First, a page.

By Scott Meacham
Copyright © 2019, The Oklahoman
As I talk daily with Oklahoma’s entrepreneurs, elected officials and investors, I have yet to find one single person who does not agree that economic diversification is critical to our state’s future.
However, as easy as it may be to gain agreement that economic diversification is a goal, it is quite a different matter to achieve it as a priority.
With deeply rooted commitment, the coordination of many moving parts and considerable resources from both public and private sectors, new industries can and are being built in Oklahoma. Bioscience is a case in point as well as our state’s bold and expanding information technology industry, with cybersecurity becoming an especially bright star.
New industries require groundbreaking companies and core expertise. In cybersecurity, with the University of Tulsa and TokenEX, an industry leader in data security, Oklahoma has both.
For nearly 20 years, TU has been a National Security Agency Center of Academic Excellence in Information Assurance and Cyber Defense Education, one of the first 14 institutions so recognized.
TokenEx was founded by two data security experts who first met at TU working on advanced degrees in computer science. TokenEx founders Alex Pezold and Jerald Dawkins, Ph.D., learned from some of the best cybersecurity experts in the world.
After graduation, and time working in other companies, the pair became inspired to create a technology based on tokenization to combat data theft. (At a basic level, tokenization is when sensitive data, typically credit card numbers, is swapped with a randomized number in the same format.)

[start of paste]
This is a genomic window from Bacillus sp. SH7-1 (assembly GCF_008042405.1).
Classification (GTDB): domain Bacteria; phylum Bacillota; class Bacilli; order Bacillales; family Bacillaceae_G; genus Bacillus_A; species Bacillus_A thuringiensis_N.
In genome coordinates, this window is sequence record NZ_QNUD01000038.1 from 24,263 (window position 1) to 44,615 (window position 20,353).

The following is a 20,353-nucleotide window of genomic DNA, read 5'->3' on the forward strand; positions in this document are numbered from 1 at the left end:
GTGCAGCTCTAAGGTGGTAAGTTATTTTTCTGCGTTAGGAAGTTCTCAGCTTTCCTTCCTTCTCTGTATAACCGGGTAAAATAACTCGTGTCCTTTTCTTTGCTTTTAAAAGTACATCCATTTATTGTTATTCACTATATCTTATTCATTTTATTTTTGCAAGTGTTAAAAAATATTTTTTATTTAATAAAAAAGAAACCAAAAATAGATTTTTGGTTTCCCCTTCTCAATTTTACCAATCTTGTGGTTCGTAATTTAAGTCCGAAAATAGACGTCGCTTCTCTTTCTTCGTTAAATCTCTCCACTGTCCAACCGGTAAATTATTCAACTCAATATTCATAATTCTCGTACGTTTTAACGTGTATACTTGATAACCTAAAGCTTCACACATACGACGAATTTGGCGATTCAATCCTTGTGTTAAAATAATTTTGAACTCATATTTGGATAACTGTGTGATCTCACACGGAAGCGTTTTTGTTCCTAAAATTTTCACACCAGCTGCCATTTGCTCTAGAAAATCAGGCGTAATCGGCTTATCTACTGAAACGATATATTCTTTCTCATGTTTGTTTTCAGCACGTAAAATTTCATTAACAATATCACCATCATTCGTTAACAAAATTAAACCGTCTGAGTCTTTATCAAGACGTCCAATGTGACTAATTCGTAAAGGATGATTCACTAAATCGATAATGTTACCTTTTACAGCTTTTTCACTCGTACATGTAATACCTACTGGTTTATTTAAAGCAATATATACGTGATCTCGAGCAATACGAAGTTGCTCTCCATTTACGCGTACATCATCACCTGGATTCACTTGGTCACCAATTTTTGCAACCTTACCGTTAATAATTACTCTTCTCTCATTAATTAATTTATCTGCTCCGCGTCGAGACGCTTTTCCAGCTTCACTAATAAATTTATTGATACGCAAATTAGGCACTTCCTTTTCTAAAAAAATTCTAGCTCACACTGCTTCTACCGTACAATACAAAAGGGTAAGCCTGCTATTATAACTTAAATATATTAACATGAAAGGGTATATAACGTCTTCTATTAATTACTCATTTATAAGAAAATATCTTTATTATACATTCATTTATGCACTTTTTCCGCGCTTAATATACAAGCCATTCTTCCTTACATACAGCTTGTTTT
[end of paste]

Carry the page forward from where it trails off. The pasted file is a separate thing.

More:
“We had an idea that we believed could solve a big problem in the data security industry and about a quarter of a million dollars in private funding from friends and family to get us started,” Pezold said.
TokenEx received Technology Business Finance Program (TBFP) funding and an OARs research grant from OCAST (Oklahoma Center for the Advancement of Science & Technology).
“TBFP was awesome for us,” Pezold said. “Friends and family rounds, TBFP, and OCAST OARS were the instruments we used for capital until we started generating revenue. Over the course of time, we paid back the TBFP in full.”
Today, TokenEx provides enterprise solutions to Fortune 500 corporations as well as mid-size and smaller firms. The company has created more than 30 jobs within the state and pulls in revenue from as far away as India. Last year TokenEx was named to the INC 5,000 list of the fastest growing private companies in America.
“Oklahoma is the hotbed of data security,” Pezold said. “There is more than a million person shortage in cybersecurity. With TU investing in the vision of a cybersecurity corridor, we are going to see only growth from this industry in Tulsa.”
TokenEx is a case study in the impact of Oklahoma’s initiatives — OCAST research grants, seed capital through the TBFP fund and venture services from i2E — for supporting advanced technology startups and for priming new industries.
But it takes more than support for companies in growth industries to succeed. It takes a product that solves a real customer need and customers to adopt to that product.
TokenEx has made it over that hurdle. TokenEx is an Oklahoma company that’s creating jobs and spearheading cybersecurity, a new “boom” industry in our state.
Scott Meacham is president and CEO of i2E Inc., a nonprofit corporation that mentors many of the state’s technology-based startup companies. i2E receives state appropriations from the Oklahoma Center for the Advancement of Science and Technology. Contact Meacham at i2E_Comments@i2E.org